Subsequently the site has been revisited repeatedly by urban explorers, damaging locks and indeed breaking the grills beyond repair in order to gain access. Understandably for those tasked with the care of the site, this is a major problem. They know there are risks to entry, this is a confined space and parts of the structure have been damaged. Images from within show the presence of asbestos boards in use for internal dividers with some of these damaged. The law places the responsibility on the owners for the safety even of those who break in. Scheduling doesn’t appear to have helped this site, except to make it more more widely known.
How to record a site when you can’t get in?
CART Researchers have visited the site on a number of occasions. We have surveyed and recorded those elements visible from the surface. This includes not only the entrance shafts, but the presence of ventilation pipes on the surface. Some items removed from the interior by visitors have also been recorded on the surface. The surrounding area was examined for the presence of aerial trees, but all the trees in the surrounding area appear too young. The site was felled in the past and it was during logging that a contractor vehicle damaged the roof of the entrance chamber. CART researchers also identified the location of the above ground hut, which does not feature in the scheduling. It has also been identified that the orientation of the structure on the scheduling report is incorrect.
In addition information has been collected from the illegal access recordings available online. Using these, Matt Brazier has produced an excellent 3D walk through. This can be seen on the Salisbury In-station page.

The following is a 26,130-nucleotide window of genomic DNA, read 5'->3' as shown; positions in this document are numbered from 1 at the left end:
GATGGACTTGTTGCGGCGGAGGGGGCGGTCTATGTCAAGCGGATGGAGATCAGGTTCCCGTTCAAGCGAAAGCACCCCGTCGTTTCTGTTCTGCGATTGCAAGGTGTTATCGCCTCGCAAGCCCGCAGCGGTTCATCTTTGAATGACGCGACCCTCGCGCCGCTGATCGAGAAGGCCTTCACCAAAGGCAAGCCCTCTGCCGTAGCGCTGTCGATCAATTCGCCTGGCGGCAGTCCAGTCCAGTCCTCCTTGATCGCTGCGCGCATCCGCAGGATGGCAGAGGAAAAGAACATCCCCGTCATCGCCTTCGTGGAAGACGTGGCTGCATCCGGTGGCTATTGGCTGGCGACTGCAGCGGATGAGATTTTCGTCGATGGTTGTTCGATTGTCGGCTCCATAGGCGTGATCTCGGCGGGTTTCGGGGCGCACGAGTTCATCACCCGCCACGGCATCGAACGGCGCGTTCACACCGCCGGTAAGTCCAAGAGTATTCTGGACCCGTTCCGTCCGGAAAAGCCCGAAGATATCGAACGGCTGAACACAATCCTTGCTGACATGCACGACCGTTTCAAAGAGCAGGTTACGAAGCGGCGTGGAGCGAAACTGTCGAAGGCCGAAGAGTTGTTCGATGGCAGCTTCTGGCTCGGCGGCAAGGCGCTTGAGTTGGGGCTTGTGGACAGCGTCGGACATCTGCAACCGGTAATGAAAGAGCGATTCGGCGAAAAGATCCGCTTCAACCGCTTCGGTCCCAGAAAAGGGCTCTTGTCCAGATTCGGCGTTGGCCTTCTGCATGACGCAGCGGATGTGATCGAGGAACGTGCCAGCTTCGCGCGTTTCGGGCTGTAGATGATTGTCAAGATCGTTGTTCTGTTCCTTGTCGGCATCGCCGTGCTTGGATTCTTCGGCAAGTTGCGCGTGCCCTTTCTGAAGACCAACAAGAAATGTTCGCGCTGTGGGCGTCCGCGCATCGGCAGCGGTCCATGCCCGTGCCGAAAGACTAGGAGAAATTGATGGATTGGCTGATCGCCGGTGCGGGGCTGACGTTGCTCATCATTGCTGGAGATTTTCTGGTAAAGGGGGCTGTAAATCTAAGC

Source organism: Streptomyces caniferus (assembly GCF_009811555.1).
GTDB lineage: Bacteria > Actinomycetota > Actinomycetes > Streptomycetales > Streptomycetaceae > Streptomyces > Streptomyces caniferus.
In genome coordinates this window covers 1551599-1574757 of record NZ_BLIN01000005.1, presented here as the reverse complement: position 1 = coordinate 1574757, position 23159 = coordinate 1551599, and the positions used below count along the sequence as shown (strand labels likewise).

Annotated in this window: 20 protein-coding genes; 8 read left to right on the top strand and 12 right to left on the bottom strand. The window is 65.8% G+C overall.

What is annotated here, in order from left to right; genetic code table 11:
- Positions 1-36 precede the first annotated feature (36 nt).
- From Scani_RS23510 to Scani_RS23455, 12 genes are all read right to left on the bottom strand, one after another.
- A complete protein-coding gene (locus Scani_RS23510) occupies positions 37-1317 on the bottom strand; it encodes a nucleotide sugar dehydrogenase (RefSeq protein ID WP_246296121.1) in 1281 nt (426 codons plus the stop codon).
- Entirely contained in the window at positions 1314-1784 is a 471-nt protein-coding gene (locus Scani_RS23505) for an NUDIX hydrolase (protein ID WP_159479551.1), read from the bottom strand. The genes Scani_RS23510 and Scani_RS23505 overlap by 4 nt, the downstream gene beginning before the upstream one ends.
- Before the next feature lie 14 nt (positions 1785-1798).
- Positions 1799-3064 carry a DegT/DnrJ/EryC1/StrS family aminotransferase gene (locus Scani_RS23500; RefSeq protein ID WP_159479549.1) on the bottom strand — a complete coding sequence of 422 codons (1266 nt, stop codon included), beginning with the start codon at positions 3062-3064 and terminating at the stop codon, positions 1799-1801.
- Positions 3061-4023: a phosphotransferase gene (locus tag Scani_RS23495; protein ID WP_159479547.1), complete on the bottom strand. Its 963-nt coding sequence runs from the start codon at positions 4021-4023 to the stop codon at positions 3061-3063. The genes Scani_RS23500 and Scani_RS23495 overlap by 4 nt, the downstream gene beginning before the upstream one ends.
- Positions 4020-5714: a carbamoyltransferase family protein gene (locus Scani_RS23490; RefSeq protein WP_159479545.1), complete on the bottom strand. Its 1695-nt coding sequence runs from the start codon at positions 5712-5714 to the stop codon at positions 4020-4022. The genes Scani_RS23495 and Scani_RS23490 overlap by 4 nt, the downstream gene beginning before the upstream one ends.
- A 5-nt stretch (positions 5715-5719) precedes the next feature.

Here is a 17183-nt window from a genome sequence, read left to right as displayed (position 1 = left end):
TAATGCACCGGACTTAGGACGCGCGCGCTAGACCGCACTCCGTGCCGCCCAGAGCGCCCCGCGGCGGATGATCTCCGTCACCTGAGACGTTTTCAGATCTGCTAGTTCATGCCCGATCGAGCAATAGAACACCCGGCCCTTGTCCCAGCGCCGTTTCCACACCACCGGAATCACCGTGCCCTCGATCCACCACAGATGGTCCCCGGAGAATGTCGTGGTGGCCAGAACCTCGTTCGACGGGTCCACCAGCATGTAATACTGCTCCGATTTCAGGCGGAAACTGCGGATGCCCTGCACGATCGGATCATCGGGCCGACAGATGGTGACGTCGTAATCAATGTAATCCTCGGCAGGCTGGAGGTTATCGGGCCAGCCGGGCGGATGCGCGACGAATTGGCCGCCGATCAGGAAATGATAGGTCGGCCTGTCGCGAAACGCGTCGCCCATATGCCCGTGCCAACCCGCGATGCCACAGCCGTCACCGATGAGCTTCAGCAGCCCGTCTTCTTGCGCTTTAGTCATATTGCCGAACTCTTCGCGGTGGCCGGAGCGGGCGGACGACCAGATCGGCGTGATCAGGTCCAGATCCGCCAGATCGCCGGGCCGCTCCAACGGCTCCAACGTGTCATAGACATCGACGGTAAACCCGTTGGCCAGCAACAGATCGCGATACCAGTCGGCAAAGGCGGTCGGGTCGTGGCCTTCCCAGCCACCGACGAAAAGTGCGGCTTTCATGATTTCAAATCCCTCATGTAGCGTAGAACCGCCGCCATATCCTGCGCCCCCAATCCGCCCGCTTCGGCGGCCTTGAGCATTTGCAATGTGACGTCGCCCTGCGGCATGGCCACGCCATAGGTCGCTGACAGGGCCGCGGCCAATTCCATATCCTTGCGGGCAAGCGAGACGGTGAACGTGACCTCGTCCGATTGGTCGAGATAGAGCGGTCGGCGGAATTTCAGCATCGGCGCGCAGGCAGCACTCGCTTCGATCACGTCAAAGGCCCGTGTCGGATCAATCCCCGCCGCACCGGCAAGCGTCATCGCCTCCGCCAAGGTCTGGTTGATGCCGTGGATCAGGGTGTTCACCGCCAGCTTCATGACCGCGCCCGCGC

YouTube video , another , a rather loud and jerky one
And another and finally just 4 weeks ago
This is why we are happy to talk about this site at this point, as it is obviously already common knowledge, and presumably for every visitor that posts a video online there have been a number of others
It is clear at both this an other sites, that repeat visits can mean new findings come to light. As the vegetation differs with seasons or weather, different elements become more or less obvious.
CART continue to work towards the goal of being permitted to safely document the interior of this site. We have engaged in a positive dialogue with the site managers and we hope our determination will pay off some time soon. We have worked to identify periods when entry would not result in bat disturbance and the requirements for safe access, both in terms of confined space working and asbestos risk management. We have explored the possibility of remote access with drones or remote controlled vehicles. If access ever is possible, we want to record it in as many ways as possible to make the most of the opportunity. Not just with photos or video, but detailed measurement or ideally 3D scanning to ensure the site is recorded comprehensively. We would be interested to hear from anyone with skills in those areas who might wish to cooperate either in providing the relevant schemes of work or risk assessments or later in any investigation. It would be a shame if this site if further damaged or decays without being properly recorded. At present the only records have resulted from illegal access which surely is not what was intended by those creating the relevant legislation. From CART’s perspective, doing the right thing may take longer but we hope that is of more benefit in the future in relations with other landowners than earlier access to a single site, no matter how interesting.
Following the most visit video, all the entrances have been welded shut to prevent access.
Tomorrow will be looking at some smaller scale projects with interesting findings.